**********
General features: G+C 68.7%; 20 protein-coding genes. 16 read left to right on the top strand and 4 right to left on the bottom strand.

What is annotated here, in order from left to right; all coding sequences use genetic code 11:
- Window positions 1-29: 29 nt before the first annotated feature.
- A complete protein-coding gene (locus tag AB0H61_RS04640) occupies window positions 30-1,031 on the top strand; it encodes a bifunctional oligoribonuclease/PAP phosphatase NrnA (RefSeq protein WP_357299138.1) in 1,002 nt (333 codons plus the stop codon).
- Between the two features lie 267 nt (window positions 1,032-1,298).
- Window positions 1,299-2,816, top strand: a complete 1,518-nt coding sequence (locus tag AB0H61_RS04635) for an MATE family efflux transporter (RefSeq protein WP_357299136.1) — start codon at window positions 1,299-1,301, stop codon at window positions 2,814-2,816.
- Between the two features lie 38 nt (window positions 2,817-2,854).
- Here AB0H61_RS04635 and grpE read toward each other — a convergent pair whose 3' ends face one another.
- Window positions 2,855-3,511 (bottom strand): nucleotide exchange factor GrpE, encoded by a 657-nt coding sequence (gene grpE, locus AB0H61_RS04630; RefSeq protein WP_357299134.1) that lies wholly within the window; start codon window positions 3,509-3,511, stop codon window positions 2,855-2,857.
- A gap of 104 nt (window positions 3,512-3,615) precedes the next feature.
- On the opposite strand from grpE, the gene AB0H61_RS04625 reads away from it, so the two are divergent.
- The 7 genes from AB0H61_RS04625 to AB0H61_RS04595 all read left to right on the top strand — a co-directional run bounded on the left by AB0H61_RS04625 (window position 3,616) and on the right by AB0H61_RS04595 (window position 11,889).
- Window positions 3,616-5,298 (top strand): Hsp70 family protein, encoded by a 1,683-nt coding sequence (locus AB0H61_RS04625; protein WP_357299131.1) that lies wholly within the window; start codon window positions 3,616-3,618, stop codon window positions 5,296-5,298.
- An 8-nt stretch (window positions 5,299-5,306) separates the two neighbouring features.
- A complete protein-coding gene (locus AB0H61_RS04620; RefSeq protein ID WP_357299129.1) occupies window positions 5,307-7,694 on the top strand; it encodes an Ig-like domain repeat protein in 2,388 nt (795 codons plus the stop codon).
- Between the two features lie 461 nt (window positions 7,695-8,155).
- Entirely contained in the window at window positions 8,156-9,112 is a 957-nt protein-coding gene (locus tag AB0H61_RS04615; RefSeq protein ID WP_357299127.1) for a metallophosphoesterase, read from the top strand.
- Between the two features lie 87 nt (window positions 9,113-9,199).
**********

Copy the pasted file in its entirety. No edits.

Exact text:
General features: G+C 68.7%; 20 protein-coding genes. 16 read left to right on the top strand and 4 right to left on the bottom strand.

What is annotated here, in order from left to right; all coding sequences use genetic code 11:
- Window positions 1-29: 29 nt before the first annotated feature.
- A complete protein-coding gene (locus tag AB0H61_RS04640) occupies window positions 30-1,031 on the top strand; it encodes a bifunctional oligoribonuclease/PAP phosphatase NrnA (RefSeq protein WP_357299138.1) in 1,002 nt (333 codons plus the stop codon).
- Between the two features lie 267 nt (window positions 1,032-1,298).
- Window positions 1,299-2,816, top strand: a complete 1,518-nt coding sequence (locus tag AB0H61_RS04635) for an MATE family efflux transporter (RefSeq protein WP_357299136.1) — start codon at window positions 1,299-1,301, stop codon at window positions 2,814-2,816.
- Between the two features lie 38 nt (window positions 2,817-2,854).
- Here AB0H61_RS04635 and grpE read toward each other — a convergent pair whose 3' ends face one another.
- Window positions 2,855-3,511 (bottom strand): nucleotide exchange factor GrpE, encoded by a 657-nt coding sequence (gene grpE, locus AB0H61_RS04630; RefSeq protein WP_357299134.1) that lies wholly within the window; start codon window positions 3,509-3,511, stop codon window positions 2,855-2,857.
- A gap of 104 nt (window positions 3,512-3,615) precedes the next feature.
- On the opposite strand from grpE, the gene AB0H61_RS04625 reads away from it, so the two are divergent.
- The 7 genes from AB0H61_RS04625 to AB0H61_RS04595 all read left to right on the top strand — a co-directional run bounded on the left by AB0H61_RS04625 (window position 3,616) and on the right by AB0H61_RS04595 (window position 11,889).
- Window positions 3,616-5,298 (top strand): Hsp70 family protein, encoded by a 1,683-nt coding sequence (locus AB0H61_RS04625; protein WP_357299131.1) that lies wholly within the window; start codon window positions 3,616-3,618, stop codon window positions 5,296-5,298.
- An 8-nt stretch (window positions 5,299-5,306) separates the two neighbouring features.
- A complete protein-coding gene (locus AB0H61_RS04620; RefSeq protein ID WP_357299129.1) occupies window positions 5,307-7,694 on the top strand; it encodes an Ig-like domain repeat protein in 2,388 nt (795 codons plus the stop codon).
- Between the two features lie 461 nt (window positions 7,695-8,155).
- Entirely contained in the window at window positions 8,156-9,112 is a 957-nt protein-coding gene (locus tag AB0H61_RS04615; RefSeq protein ID WP_357299127.1) for a metallophosphoesterase, read from the top strand.
- Between the two features lie 87 nt (window positions 9,113-9,199).